The Table House is a project collaboration with Noero Architects Cape Town

The fundamental condition of informality is precariousness. The existential uncertainty which underpins the anxiety of informal living is exacerberated by seemingly every condition of everyday life: the unstable, ad hoc buildings, the unplanned development which is somehow simultaneously both too-dense and too-sparse, the lack of tenure and the questions hanging over utilities, land and legality. But it spreads beyond the physical conditions—it is an aspect of life itself. The lack of access to education and employment, the proclivity to crime and dependency on drugs and alcohol, the social isolation, the lack of community—each of these contributes to an existence on the edge in which every element acts as a reminder of inadequacy.

Innumerable architects, NGOs, inventors, charities, engineers and assorted outsiders have proposed solutions to the problems yet few have really gained traction. When governments move in the results are almost invariably failures—cookie-cutter solutions laid out in dim networks, too dispersed to make a town, the dwellings too alike and too simplistic to create a streetscape. The houses themselves are usually inadequate—they become symbols of dependency rather than of attainment and they are rarely suited to the diverse needs of communities—proposing instead a single way of living and accommodating little else.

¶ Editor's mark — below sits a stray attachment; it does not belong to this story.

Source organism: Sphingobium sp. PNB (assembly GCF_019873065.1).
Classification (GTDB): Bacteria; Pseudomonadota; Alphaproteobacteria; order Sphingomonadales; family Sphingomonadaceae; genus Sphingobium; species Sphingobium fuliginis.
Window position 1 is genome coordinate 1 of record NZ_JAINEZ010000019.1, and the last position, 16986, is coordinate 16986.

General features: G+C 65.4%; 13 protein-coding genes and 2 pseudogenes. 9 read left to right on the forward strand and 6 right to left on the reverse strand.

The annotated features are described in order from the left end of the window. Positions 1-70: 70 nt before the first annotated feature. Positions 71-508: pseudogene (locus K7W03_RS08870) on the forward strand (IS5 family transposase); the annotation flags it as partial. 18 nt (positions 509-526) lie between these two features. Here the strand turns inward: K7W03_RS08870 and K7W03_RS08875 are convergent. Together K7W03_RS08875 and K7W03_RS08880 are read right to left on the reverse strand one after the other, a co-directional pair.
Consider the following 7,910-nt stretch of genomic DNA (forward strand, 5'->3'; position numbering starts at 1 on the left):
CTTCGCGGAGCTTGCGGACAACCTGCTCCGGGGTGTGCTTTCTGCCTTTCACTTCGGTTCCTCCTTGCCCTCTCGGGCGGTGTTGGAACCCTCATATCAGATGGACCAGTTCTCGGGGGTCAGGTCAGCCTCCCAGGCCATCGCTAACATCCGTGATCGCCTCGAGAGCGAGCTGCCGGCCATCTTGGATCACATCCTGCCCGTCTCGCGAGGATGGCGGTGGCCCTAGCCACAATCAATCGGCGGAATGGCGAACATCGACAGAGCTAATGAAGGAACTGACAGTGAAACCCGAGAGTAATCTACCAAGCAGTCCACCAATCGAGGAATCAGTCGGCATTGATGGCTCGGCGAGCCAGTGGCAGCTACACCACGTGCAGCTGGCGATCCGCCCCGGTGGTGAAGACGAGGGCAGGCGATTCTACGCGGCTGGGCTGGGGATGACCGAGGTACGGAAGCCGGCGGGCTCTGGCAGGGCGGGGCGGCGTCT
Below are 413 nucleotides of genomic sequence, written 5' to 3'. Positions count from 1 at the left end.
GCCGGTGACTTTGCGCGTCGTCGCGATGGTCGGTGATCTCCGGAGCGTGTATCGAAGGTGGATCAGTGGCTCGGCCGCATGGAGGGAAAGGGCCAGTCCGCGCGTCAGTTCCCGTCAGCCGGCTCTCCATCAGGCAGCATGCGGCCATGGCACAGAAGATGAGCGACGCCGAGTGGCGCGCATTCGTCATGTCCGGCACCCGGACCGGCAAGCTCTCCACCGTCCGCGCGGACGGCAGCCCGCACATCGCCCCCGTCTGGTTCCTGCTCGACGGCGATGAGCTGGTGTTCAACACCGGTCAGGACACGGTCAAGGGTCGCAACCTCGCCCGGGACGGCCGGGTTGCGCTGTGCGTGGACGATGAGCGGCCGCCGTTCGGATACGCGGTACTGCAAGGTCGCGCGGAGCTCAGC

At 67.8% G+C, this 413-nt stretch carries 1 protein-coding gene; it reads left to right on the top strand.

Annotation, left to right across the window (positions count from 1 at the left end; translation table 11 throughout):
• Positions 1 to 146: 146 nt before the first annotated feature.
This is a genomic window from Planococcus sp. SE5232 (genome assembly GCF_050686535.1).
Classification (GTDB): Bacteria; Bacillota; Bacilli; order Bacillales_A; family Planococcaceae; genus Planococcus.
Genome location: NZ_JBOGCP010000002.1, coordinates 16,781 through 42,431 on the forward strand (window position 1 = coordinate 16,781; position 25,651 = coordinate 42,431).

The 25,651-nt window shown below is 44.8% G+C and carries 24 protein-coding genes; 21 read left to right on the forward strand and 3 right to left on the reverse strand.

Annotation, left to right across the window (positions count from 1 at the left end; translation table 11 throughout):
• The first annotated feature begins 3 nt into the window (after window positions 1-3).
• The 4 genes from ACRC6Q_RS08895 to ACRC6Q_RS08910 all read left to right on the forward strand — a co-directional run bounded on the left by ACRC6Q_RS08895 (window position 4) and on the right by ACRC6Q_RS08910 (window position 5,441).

The Table House is archetypical architecture–pure structure, a minimal provision of posts and beams which provides a solid base but little more. It is structural expression of exactly the stability which life in the informal settlement lacks.
One of the most intriguing things about the Table House is that it can accommodate an existing dwelling underneath it. In earthquakes, extreme weather we are told to hunker down beneath a table or protection from falling rubble. The table—that most elemental expression of family life and sustenance—becomes a kind of literal and symbolic architecture of protection.
The structure is simple, posts of reinforces concrete (table legs) and steel beam and deck (table top) and a junction that resembles a kind of concrete column capital. The deck can be a roof for an existing shack of a first floor. The construction allows flexibility within the structure or can become the structure itself. Most importantly it anchors the dwelling to the ground—a solid base from which to start.

The Table House is a kind of miniaturized version of the same idea of freedom in which it is the dweller who determines the materials, scale and appearance of the home. The architect does not dictate the conditions, the aesthetics of the lifestyle—but rather provides only the structure, anchoring the house to the site and the dwelling to the city.

Text by Edwin Heathcote
The project is part of urbanXchanger iniatiated by the Alfred-Herrhausen Society